After losing 1-0 to Finland – a game overshadowed by the cardiac arrest suffered by Christian Eriksen – and 2-1 to Belgium, Denmark are now in the last chance saloon.

They can finish second if they beat Russia and Finland lose to Belgium, depending on the goals scored in those two matches, while only a win will do for third place.

Following positive updates on the health of Eriksen, who has been discharged from hospital, Hjulmand's focus for now is on getting three points against Russia in Copenhagen.

"No matter what, we shall go out there and try to win the match," he said. "It's going to be an unbelievably hard match against Russia.

"They are coming to Parken with a result they can use for something. We shouldn't force anything. We have to keep a level head."

Russia put their 3-0 loss to Belgium behind them with a 1-0 win over Finland last time out and will advance to the last 16 with a victory on Monday, while a draw may be enough.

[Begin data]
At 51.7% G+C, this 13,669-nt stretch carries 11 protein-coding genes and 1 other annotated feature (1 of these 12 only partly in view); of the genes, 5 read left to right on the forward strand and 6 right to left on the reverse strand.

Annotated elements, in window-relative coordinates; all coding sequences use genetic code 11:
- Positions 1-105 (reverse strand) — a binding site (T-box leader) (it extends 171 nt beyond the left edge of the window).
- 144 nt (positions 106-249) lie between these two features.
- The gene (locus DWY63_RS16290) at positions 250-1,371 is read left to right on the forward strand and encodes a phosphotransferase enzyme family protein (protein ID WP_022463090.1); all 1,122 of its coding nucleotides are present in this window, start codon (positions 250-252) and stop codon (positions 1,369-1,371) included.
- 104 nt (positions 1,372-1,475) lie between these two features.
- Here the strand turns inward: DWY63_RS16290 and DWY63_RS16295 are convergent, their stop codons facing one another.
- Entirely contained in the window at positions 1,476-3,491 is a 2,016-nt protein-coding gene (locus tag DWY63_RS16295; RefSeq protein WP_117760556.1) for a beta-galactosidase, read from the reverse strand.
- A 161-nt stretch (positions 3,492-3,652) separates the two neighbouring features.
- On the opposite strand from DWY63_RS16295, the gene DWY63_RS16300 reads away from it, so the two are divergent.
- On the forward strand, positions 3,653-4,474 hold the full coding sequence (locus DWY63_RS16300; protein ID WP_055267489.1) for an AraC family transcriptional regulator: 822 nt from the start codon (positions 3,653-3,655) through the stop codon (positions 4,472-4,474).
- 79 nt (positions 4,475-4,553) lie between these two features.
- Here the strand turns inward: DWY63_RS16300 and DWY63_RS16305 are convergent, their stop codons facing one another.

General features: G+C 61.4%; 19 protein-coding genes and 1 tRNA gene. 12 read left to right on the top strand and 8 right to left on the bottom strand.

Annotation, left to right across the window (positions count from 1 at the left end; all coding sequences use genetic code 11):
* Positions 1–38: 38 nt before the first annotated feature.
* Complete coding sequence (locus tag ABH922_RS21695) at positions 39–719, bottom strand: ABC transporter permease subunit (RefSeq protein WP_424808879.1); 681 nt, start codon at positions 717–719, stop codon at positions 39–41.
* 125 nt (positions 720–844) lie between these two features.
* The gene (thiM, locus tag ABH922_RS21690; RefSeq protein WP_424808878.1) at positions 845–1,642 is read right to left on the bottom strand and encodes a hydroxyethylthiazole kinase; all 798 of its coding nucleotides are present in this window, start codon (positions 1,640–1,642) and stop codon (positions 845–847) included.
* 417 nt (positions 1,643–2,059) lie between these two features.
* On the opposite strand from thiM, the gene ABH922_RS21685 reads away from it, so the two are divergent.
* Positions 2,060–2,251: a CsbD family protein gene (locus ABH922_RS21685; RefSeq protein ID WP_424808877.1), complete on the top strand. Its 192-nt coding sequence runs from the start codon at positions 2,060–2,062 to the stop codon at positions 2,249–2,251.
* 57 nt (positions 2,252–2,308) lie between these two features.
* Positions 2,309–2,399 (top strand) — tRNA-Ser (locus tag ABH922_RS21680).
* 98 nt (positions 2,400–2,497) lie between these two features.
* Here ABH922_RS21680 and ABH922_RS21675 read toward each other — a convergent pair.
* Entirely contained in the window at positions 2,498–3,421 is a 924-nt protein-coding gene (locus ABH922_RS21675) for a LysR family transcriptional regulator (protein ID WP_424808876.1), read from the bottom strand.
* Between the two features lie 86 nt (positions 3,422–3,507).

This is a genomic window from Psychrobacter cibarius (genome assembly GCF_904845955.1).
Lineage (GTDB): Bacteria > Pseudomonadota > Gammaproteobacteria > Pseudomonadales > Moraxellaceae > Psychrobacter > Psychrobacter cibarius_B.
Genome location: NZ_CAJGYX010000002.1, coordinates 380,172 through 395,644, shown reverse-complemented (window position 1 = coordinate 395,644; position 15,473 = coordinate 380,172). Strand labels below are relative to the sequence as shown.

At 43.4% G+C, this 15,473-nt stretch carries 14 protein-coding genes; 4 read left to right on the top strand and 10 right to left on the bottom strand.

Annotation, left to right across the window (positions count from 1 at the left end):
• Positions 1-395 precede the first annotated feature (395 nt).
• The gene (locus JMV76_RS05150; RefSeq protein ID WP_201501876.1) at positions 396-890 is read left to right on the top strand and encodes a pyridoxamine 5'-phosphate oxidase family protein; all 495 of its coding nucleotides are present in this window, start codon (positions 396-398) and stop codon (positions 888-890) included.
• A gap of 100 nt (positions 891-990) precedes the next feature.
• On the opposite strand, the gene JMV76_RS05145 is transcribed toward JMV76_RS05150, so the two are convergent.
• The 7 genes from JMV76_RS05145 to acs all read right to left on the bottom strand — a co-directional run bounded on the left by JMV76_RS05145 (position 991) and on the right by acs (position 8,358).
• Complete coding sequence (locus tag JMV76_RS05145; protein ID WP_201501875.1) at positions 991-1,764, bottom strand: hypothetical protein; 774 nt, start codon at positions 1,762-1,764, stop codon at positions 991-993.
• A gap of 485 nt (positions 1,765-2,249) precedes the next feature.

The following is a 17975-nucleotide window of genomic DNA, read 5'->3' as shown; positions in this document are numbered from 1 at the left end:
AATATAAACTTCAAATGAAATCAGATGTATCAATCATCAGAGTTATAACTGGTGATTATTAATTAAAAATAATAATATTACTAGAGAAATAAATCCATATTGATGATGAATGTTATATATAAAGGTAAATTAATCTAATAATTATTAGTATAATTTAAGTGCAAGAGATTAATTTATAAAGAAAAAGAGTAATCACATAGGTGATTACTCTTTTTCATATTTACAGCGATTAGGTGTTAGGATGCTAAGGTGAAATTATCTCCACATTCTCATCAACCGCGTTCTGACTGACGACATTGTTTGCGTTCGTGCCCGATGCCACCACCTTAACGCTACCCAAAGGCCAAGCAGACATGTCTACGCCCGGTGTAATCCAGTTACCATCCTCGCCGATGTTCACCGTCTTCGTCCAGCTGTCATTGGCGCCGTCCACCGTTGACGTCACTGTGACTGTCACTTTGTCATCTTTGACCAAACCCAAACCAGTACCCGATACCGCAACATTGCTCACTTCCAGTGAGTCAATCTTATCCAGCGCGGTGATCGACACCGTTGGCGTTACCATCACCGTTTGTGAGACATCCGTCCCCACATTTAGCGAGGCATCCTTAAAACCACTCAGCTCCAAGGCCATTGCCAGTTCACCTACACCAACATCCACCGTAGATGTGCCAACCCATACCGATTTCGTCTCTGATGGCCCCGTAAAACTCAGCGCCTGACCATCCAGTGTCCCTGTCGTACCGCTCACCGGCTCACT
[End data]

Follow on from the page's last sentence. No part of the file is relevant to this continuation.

The visitors have had a day's extra rest than Denmark, but head coach Stanislav Cherchesov insists there will be more to the game than fitness alone.

"That can be important at major tournaments, but not necessarily vital," Cherchesov said. "What will be vital is the tactics, the team, our approach. 

"I have no doubt that we will play at our best level. Our task is to do our job well and get the result."

PLAYERS TO WATCH

Russia – Artem Dzyuba

Zenit forward Dzyuba exchanged passes with Aleksey Miranchuk for Russia's winner against Finland – albeit for a goal that was all about the quality of his team-mate's finish – to make it 22 goal involvements in his last 21 international appearances.

That includes 14 goals, the most recent of those coming in March's World Cup qualifying win over Slovenia. Dzyuba has showed that there is more to his game than scoring goals, and Russia will need their captain to be on top of his game on Monday.